The following facts are from the National Multiple Sclerosis Society.
MS is thought to be an autoimmune disease that affects the central nervous system (CNS). The CNS consists of the brain, spinal cord, and the optic nerves. Surrounding and protecting the nerve fibers of the CNS is a fatty tissue called myelin, which helps nerve fibers conduct electrical impulses.
In MS, myelin is lost in multiple areas, leaving scar tissue called sclerosis. These damaged areas are also known as plaques or lesions. Sometimes the nerve fiber itself is damaged or broken.
Myelin not only protects nerve fibers, but makes their job possible. When myelin or the nerve fiber is destroyed or damaged, the ability of the nerves to conduct electrical impulses to and from the brain is disrupted, and this produces the various symptoms of MS.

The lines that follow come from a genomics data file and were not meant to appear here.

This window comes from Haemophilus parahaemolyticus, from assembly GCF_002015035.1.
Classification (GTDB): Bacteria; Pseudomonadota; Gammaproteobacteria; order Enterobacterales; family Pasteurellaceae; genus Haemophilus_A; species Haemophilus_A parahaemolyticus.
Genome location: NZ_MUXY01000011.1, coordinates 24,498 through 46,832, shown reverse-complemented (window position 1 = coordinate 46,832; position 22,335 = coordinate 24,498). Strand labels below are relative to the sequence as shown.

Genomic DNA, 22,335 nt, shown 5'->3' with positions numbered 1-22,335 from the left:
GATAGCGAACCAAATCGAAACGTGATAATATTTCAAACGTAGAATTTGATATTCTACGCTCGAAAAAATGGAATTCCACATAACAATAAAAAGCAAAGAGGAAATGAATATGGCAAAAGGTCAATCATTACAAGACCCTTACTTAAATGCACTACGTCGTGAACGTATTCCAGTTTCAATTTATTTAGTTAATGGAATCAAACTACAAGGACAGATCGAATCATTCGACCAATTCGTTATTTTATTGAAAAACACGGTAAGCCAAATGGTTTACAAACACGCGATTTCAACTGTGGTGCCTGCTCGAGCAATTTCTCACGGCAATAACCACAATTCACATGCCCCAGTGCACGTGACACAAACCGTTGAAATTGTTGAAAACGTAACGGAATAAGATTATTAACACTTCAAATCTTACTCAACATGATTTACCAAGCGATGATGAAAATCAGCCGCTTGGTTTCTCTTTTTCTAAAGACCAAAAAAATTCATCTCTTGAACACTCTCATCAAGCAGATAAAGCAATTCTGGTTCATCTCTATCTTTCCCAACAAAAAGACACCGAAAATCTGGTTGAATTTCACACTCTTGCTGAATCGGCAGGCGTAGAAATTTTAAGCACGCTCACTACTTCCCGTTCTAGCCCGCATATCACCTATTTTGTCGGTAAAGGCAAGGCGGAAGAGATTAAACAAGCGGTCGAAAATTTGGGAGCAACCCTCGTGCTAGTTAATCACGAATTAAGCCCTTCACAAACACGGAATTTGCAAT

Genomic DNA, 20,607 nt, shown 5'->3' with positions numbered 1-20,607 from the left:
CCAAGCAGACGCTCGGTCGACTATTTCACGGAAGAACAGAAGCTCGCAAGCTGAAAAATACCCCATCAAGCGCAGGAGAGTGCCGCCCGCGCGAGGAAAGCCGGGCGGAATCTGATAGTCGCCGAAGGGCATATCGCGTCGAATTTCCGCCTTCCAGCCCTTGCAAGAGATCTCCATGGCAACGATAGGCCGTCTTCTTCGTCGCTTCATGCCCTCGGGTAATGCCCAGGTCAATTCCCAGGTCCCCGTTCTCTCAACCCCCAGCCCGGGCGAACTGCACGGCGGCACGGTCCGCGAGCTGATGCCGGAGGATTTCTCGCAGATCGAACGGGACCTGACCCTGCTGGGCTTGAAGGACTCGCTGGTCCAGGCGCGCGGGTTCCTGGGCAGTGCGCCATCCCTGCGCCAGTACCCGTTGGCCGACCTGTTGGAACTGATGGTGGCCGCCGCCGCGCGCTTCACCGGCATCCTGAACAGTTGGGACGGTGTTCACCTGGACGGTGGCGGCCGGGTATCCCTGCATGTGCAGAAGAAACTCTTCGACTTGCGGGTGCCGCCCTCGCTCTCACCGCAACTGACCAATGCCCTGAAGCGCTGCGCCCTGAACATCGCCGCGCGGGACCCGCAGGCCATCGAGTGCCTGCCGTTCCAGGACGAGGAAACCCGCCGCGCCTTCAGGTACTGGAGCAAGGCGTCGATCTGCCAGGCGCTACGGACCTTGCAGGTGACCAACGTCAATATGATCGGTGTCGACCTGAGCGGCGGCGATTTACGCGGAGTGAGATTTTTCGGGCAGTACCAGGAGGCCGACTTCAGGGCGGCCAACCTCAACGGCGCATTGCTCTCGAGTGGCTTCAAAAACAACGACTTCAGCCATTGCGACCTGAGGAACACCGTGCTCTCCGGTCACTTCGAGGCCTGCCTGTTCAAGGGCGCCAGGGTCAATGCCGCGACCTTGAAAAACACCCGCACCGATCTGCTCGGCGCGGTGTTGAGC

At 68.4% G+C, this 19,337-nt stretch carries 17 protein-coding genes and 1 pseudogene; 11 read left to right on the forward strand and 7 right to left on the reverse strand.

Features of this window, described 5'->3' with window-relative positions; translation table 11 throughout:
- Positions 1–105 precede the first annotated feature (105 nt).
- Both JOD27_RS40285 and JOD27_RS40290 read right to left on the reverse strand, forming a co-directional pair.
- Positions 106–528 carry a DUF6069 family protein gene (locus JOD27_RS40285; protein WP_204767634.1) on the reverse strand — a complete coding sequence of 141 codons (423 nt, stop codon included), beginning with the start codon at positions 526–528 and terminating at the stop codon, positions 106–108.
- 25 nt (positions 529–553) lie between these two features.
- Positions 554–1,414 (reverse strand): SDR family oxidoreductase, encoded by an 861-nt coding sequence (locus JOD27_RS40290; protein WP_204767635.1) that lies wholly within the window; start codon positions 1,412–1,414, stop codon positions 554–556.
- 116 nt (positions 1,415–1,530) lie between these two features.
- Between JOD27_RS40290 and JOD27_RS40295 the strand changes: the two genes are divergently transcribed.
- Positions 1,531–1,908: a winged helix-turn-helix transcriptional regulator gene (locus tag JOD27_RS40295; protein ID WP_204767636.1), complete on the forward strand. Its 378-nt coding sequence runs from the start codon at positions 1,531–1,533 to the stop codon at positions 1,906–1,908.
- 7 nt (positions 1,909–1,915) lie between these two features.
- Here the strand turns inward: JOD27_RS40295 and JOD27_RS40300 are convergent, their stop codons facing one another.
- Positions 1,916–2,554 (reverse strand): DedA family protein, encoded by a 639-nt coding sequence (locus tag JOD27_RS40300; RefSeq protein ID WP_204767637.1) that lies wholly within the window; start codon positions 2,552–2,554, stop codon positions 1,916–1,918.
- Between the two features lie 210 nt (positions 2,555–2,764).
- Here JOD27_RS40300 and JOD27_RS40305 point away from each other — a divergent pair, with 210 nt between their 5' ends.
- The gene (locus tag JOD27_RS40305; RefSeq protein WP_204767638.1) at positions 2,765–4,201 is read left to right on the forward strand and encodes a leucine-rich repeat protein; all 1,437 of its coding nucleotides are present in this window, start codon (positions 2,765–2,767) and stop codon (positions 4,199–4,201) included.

People with MS can expect one of four clinical courses of disease, each of which might be mild, moderate, or severe. MS is not contagious and is not directly inherited. Most people with MS have a normal or near-normal life expectancy.
The majority of people with MS do not become severely disabled. There are now FDA-approved medications that have been shown to "modify" or slow down the underlying course of MS.